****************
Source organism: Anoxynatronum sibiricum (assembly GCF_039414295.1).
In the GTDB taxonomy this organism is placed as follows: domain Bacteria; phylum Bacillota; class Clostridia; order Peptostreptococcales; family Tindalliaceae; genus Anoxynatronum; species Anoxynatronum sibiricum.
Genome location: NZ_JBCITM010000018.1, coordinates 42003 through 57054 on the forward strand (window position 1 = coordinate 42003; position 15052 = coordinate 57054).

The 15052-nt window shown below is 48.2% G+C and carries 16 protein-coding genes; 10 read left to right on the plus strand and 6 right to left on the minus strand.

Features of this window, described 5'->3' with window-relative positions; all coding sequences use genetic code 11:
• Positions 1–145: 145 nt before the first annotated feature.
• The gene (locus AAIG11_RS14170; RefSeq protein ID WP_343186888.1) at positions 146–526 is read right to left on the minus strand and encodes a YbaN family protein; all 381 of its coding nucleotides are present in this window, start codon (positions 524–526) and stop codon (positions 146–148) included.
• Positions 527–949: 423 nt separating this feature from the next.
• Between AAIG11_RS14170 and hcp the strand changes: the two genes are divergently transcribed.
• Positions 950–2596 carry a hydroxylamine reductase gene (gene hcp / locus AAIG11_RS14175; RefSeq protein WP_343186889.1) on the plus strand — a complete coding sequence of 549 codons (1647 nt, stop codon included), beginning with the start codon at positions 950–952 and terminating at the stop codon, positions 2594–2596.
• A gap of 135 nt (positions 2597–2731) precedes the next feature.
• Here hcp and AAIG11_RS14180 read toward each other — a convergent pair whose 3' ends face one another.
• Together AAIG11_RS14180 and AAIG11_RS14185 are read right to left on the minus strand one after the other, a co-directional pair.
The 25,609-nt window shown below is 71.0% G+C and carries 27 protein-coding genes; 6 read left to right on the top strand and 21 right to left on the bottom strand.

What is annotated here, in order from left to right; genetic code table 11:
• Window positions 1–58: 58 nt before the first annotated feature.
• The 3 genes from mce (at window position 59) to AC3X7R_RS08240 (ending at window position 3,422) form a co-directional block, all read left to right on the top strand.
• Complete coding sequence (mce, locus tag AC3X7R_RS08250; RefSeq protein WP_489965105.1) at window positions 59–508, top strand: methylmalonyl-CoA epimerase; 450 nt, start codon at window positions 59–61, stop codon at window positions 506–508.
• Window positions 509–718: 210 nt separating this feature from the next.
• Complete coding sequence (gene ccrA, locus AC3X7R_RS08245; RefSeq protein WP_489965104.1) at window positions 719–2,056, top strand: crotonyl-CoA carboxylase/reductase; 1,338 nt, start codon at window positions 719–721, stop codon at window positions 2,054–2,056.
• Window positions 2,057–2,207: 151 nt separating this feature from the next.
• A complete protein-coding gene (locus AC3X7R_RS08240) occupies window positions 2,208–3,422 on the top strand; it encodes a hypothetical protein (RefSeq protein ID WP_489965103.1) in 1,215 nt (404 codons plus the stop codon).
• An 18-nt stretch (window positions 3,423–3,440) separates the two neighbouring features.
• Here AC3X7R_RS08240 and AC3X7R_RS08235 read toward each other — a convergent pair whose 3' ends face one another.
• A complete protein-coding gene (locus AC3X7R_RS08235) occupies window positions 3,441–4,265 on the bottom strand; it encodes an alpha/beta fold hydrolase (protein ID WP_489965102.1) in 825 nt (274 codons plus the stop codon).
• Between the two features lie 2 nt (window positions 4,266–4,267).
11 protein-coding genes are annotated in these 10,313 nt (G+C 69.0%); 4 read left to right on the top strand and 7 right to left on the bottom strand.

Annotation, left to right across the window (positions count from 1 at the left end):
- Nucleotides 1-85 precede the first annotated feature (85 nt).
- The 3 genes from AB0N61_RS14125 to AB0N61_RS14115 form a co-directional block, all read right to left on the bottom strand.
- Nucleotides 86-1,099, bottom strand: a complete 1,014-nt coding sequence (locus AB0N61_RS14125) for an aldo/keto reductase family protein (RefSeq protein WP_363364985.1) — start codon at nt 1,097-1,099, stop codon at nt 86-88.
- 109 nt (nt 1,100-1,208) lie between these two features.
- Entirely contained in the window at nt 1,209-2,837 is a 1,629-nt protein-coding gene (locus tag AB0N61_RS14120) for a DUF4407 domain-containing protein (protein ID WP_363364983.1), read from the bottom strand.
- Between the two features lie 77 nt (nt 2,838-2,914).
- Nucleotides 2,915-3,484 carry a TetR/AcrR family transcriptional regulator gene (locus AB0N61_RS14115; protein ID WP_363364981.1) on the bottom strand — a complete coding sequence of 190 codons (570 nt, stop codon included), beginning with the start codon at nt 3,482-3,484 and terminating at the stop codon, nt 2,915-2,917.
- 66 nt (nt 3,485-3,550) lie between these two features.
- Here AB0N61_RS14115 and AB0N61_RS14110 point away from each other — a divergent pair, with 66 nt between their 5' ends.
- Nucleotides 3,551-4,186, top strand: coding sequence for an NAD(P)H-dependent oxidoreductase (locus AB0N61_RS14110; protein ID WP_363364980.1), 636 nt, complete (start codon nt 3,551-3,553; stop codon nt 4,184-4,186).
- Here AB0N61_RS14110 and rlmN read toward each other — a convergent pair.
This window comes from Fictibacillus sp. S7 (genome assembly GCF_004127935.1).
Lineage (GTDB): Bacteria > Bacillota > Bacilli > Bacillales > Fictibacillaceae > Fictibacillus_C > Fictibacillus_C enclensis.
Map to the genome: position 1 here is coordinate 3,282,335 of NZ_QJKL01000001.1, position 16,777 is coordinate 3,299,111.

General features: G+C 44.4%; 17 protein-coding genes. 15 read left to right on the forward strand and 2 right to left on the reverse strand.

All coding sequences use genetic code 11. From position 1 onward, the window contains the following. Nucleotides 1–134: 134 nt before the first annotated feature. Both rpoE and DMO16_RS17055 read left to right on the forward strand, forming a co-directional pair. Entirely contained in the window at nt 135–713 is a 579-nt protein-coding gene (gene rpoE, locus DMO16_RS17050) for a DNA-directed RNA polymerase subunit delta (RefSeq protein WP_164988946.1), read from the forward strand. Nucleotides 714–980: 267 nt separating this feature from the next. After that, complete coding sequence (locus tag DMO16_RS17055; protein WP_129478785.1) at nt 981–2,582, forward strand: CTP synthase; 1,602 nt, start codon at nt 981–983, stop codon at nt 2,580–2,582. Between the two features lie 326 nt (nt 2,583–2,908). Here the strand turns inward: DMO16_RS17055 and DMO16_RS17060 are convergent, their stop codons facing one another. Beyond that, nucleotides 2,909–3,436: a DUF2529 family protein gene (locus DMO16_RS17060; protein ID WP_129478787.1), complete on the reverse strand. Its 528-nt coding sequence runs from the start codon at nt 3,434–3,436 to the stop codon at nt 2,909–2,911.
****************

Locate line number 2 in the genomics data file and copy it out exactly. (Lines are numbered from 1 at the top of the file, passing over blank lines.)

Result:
In the GTDB taxonomy this organism is placed as follows: domain Bacteria; phylum Bacillota; class Clostridia; order Peptostreptococcales; family Tindalliaceae; genus Anoxynatronum; species Anoxynatronum sibiricum.